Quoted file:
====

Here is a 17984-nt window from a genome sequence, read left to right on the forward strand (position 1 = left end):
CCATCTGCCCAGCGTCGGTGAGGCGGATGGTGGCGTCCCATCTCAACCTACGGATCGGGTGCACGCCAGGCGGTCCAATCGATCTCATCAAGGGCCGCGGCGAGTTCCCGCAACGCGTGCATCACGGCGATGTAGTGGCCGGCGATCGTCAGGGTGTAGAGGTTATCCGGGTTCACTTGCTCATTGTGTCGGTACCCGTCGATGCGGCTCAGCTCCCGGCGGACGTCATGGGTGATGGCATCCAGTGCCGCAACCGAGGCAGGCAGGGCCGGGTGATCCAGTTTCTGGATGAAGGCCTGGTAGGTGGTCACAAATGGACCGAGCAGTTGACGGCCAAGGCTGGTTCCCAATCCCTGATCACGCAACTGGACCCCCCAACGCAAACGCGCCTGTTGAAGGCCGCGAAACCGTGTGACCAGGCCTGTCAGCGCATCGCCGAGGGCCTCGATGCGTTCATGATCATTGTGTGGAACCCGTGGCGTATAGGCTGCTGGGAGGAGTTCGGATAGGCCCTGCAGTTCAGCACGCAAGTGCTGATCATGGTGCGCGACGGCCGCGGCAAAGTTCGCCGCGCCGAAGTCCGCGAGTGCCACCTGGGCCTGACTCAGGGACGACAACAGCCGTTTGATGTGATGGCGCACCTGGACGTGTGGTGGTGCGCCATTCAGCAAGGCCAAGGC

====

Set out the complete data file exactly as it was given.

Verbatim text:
Here is a 17984-nt window from a genome sequence, read left to right on the forward strand (position 1 = left end):
CCATCTGCCCAGCGTCGGTGAGGCGGATGGTGGCGTCCCATCTCAACCTACGGATCGGGTGCACGCCAGGCGGTCCAATCGATCTCATCAAGGGCCGCGGCGAGTTCCCGCAACGCGTGCATCACGGCGATGTAGTGGCCGGCGATCGTCAGGGTGTAGAGGTTATCCGGGTTCACTTGCTCATTGTGTCGGTACCCGTCGATGCGGCTCAGCTCCCGGCGGACGTCATGGGTGATGGCATCCAGTGCCGCAACCGAGGCAGGCAGGGCCGGGTGATCCAGTTTCTGGATGAAGGCCTGGTAGGTGGTCACAAATGGACCGAGCAGTTGACGGCCAAGGCTGGTTCCCAATCCCTGATCACGCAACTGGACCCCCCAACGCAAACGCGCCTGTTGAAGGCCGCGAAACCGTGTGACCAGGCCTGTCAGCGCATCGCCGAGGGCCTCGATGCGTTCATGATCATTGTGTGGAACCCGTGGCGTATAGGCTGCTGGGAGGAGTTCGGATAGGCCCTGCAGTTCAGCACGCAAGTGCTGATCATGGTGCGCGACGGCCGCGGCAAAGTTCGCCGCGCCGAAGTCCGCGAGTGCCACCTGGGCCTGACTCAGGGACGACAACAGCCGTTTGATGTGATGGCGCACCTGGACGTGTGGTGGTGCGCCATTCAGCAAGGCCAAGGC